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What I need to do is that I have few files (txt) about 2GB each. I need to cut does files let's say whenever '%%XGF NEW_SET' mark appears I need to create new file and store it. I think that this mark appears about every 40-50 lines. Each line has from bout 4-20 chars. So I need to cut the big files into thousands of small ones and then process them later. I thought of a sample code like that.

        DirectoryInfo di = new DirectoryInfo(ConfigurationManager.AppSettings["BilixFilesDir"]);
        var files = di.GetFiles();
        int count = 0;
        bool hasObject = false;
        StringBuilder sb = new StringBuilder();
        string line = "";
        foreach (var file in files)
        {
            using (StreamReader sr = new StreamReader(file.FullName,Encoding.GetEncoding(1250)))
            {
                while ((line = sr.ReadLine()) != null)
                {
                    //when new file starts
                    if (line.Contains("%%XGF NEW_SET"))
                    {
                        //when new file existed I need to store old one
                        if (hasObject)
                        {
                            File.WriteAllText(string.Format("{0}/{1}-{2}", ConfigurationManager.AppSettings["OutputFilesDir"], count++, file.Name), sb.ToString());
                            sb.Length = 0;
                            sb.Capacity = 0;

                        }
                        //setting exist flag 
                        hasObject = true;
                    }
                    //when there is no new object
                    else
                        //when object exists adding new lines
                        if (hasObject)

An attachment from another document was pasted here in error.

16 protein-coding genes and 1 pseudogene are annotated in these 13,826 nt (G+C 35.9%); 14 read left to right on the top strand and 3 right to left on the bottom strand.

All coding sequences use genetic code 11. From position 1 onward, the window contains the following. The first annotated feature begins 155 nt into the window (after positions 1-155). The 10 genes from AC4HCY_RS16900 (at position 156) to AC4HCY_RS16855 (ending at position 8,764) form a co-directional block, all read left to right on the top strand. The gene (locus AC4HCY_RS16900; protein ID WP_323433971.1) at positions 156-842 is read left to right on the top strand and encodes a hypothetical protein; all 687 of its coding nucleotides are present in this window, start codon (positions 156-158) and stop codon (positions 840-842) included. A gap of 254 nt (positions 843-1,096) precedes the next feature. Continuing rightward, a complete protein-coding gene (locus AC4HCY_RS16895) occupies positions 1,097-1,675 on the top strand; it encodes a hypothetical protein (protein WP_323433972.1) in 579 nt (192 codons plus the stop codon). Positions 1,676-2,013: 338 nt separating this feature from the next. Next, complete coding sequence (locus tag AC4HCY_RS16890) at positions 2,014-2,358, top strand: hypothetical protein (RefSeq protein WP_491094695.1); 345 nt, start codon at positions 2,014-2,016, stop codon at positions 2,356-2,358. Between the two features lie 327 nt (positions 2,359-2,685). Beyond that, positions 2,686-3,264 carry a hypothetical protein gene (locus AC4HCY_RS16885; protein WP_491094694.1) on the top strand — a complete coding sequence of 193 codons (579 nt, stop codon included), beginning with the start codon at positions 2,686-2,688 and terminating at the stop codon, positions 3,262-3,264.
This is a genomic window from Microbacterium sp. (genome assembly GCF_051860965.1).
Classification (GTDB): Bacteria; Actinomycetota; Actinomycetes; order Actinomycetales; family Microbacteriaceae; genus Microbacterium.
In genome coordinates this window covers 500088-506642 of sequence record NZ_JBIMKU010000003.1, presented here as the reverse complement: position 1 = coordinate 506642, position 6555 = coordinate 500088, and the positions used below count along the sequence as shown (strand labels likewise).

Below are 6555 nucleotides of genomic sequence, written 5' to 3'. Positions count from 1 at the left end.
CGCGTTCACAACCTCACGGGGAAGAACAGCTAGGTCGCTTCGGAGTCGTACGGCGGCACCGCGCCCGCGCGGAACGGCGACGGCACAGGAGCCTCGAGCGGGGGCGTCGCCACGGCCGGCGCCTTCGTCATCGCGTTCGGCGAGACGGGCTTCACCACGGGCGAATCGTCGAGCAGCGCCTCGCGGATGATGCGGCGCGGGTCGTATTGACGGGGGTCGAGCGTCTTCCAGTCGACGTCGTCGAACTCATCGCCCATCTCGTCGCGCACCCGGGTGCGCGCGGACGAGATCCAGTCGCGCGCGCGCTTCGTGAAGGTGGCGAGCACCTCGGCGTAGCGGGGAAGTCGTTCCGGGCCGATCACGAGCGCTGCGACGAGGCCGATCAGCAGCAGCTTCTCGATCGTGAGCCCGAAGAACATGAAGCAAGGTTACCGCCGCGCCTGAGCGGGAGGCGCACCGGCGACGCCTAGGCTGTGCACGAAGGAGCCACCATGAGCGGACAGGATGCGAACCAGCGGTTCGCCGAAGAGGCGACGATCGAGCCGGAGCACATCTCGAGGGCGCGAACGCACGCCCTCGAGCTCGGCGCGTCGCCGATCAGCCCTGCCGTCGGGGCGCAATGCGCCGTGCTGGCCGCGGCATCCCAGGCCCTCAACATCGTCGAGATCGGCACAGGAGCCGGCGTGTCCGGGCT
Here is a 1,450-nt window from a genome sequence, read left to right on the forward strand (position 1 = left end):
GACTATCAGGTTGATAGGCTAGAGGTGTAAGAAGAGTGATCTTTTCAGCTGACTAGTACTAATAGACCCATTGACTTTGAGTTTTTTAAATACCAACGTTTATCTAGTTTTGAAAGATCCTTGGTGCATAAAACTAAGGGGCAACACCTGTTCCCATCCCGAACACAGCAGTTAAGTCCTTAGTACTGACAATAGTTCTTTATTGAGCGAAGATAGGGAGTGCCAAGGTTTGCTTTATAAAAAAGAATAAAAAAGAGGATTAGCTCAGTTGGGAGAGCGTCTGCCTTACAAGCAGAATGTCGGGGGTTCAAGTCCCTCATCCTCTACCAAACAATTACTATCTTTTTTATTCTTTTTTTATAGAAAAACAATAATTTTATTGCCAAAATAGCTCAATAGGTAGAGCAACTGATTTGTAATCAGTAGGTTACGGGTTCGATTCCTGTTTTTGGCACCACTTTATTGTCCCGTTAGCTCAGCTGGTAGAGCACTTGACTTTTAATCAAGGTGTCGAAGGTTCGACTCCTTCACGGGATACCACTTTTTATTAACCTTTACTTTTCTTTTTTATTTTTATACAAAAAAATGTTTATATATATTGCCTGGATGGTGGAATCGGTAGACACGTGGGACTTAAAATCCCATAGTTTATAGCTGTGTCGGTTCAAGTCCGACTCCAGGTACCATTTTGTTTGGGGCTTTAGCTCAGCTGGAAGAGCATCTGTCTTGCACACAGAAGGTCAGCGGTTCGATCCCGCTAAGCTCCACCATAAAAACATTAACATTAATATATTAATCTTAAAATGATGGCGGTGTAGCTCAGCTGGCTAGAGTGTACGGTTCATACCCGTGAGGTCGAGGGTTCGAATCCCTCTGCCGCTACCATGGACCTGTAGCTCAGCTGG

sb.AppendLine(line);
                }
                //when all work done saving last object
                if (hasObject)
                {
                    File.WriteAllText(string.Format("{0}/{1}-{2}", ConfigurationManager.AppSettings["OutputFilesDir"], count++, file.Name), sb.ToString());
                    sb.Length = 0;
                    sb.Capacity = 0;
                }
            }
        }
    }

So my sample looks like that but I need high efficiency. Any ideas how I can improve my solution? Thanks

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Is %%XGF NEW_SET the only thing on the split line? If not, you are losing the other information because you are throwing this line away. –  Mark Avenius Feb 11 '11 at 14:47
2  
Your method is: open a stream from the original file, write out to a new file on every section break. Apart from some minor optimizations in code readability and cutting out the need for a stringbuilder I don't see how you could make this much faster. Threading out the Write's to a worker thread may help in the case you are readign from and writing to different drives is all I can think of. –  deepee1 Feb 11 '11 at 14:50

4 Answers 4

up vote 2 down vote accepted

What sort of efficiency do you need, compared with what your current code gives you?

Personally I'd probably do it slightly differently - keep a reader and a writer open all the time, and write each line that you read, unless it's a "cut" line, in which case you just close the existing writer and start a new one. I wouldn't particularly expect a different in efficiency there though.

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I would eliminate the need for StringBuilder completely, by creating an output file stream into which is written until the next object comes. Then switch to a new file stream on a new object.

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Thanks for all the tips. After taking then into consideration I've modified my code into sommething like this:

DirectoryInfo di = new DirectoryInfo(ConfigurationManager.AppSettings["BilixFilesDir"]);
//getting all files from dir
var files = di.GetFiles();